which is a product of primes. Hence, this is a prime decomposition for $$k+1$$.

Step 4: $$k+1$$ will have a prime decomposition if all numbers $$n$$, $$2 \leq n \leq k$$ also have a prime decomposition. Since 2 has a prime decomposition, therefore by induction every positive integer greater than or equal to 2 must have a prime decomposition.

The proof that this product of primes is unique is a bit different, but nothing too complex. It uses proof by contradiction.

Prove that the prime factorisation for any number $$n \geq 2$$ is unique.

Solution

Suppose you have two different prime factorisations for $$n$$. These will be

\begin{align} n & = p_1\dots p_i \mbox{ and }\\ n & = q_1\dots q_j. \end{align}

You can set these as equal since they both equal $$n$$:

$p_1\dots p_i = q_1\dots q_j$

Since the left-hand side has the factor $$p_1$$ in it, both sides must be divisible by $$p_1$$. Since $$p_1$$ is prime and all the $$q$$'s are also prime, it must be that one of the $$q$$'s is equal to $$p_1$$. Call this $$q_k$$. Now, you can cancel out $$p_1$$ and $$q_k$$ to get:

$p_2\dots p_i = q_1\dots q_{k-1} q_{k+1}\dots q_j.$

You can do this same process with the $$p_2$$, and then the $$p_3$$, until you run out of either $$p$$'s or $$q$$'s. If you run out of $$p$$'s first, the left-hand side will now be 1. This means the right-hand side must be equal to 1 as well, but since it is made only of primes, it must mean that all of the primes have been cancelled out. Thus, for every $$p$$ in the list, there must be a $$q$$ that it is equal to. Hence, the two factorisations were in fact the same.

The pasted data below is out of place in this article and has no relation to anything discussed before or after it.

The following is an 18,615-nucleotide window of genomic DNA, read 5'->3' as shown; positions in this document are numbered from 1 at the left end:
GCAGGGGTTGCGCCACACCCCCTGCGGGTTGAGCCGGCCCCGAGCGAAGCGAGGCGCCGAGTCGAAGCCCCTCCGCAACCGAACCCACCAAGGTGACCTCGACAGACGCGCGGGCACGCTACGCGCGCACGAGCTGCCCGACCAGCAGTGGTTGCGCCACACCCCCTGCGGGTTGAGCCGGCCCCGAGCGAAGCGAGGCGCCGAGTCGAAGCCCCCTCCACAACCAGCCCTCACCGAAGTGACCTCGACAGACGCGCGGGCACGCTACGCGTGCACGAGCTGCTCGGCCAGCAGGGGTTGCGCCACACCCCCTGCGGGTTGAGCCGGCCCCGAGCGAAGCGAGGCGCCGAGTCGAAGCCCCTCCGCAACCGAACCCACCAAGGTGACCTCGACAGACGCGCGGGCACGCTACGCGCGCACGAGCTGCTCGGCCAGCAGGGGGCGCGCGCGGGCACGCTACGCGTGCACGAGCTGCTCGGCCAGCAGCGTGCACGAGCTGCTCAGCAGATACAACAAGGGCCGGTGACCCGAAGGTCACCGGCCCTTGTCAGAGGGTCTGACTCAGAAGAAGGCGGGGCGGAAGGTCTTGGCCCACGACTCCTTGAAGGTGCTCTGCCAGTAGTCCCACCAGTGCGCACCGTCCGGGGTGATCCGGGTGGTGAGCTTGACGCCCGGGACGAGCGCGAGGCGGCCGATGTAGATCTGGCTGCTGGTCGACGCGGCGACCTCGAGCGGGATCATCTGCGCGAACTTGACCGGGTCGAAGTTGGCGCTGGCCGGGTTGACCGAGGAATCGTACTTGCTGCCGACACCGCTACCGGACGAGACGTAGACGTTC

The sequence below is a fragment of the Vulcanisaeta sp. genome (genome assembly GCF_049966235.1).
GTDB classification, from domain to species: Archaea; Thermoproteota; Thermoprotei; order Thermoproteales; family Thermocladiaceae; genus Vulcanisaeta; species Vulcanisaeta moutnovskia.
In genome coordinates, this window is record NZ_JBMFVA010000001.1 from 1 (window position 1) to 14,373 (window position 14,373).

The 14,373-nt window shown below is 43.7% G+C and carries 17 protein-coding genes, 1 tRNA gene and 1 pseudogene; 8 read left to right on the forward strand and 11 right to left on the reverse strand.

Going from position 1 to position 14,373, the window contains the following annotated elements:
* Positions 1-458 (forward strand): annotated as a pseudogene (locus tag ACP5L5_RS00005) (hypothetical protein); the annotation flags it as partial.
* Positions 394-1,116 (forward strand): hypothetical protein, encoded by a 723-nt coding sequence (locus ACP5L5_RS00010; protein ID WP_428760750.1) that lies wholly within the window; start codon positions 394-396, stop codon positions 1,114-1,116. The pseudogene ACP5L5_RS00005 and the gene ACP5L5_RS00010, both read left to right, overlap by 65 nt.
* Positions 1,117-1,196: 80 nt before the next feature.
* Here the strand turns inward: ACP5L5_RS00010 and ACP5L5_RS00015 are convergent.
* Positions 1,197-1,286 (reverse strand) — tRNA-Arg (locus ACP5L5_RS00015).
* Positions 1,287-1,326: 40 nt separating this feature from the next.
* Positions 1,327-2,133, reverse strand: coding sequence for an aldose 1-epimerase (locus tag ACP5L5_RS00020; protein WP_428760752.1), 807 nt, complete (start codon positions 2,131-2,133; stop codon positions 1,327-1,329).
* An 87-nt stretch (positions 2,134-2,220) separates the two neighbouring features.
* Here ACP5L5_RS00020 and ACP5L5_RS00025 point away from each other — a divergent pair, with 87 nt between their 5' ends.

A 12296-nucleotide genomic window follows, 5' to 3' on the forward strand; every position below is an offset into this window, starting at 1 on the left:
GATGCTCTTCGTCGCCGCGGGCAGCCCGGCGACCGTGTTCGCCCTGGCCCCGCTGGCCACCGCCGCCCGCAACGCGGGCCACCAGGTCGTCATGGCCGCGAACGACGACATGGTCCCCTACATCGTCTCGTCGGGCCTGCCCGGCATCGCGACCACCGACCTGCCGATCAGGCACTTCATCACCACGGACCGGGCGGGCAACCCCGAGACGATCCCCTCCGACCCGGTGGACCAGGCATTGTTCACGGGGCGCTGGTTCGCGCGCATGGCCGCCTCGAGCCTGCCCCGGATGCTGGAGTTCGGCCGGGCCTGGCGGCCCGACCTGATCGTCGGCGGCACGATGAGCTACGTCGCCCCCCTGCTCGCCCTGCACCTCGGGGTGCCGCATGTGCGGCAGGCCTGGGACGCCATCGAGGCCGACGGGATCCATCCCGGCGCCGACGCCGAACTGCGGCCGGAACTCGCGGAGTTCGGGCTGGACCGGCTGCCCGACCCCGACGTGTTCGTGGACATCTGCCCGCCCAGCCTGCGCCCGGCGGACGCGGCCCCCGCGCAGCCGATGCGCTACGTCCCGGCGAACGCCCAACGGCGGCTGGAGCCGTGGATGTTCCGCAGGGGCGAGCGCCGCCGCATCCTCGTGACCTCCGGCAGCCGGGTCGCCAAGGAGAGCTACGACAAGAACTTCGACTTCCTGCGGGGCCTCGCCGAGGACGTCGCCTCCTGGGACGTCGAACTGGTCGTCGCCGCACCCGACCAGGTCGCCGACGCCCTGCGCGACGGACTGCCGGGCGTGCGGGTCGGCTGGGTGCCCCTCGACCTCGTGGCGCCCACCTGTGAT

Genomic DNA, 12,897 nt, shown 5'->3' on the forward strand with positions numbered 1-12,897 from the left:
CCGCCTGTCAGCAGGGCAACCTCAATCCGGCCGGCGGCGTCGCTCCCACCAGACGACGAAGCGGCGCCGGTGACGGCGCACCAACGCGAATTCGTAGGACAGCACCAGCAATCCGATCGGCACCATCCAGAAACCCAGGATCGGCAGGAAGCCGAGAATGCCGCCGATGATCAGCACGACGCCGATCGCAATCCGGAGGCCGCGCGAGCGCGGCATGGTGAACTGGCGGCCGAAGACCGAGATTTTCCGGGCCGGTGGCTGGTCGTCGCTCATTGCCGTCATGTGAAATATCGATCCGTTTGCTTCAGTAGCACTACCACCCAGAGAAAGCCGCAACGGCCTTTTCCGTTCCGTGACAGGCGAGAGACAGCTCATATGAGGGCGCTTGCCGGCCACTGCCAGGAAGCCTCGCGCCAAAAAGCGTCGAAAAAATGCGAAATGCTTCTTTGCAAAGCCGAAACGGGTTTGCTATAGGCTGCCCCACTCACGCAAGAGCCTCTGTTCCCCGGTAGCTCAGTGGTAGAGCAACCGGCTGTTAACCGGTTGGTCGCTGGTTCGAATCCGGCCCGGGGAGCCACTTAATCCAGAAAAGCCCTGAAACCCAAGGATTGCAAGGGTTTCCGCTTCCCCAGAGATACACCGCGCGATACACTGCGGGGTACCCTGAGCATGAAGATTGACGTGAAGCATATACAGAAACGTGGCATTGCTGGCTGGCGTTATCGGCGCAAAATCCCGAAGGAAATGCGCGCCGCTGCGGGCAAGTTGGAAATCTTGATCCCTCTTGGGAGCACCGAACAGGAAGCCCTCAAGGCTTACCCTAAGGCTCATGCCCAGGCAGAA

The process is the same if you assume that you run out of $$q$$'s first.

## Proof by Induction of the Sum of Squares

The sum of the squares of the first $$n$$ numbers is given by the formula:

$1^2 + \dots + n^2 = \frac{n(n+1)(2n+1)}{6}.$

Let's prove this by induction.

Prove that for any positive integer $$n$$,

$1^2 + \dots + n^2 = \frac{n(n+1)(2n+1)}{6}.$

Solution

Step 1: First, consider the base case, when $$n=1$$. The left-hand side is clearly just 1, while the right-hand side becomes

$\frac{1 \cdot 2 \cdot 3}{6} = \frac{6}{6} = 1.$

Hence, the base case is correct.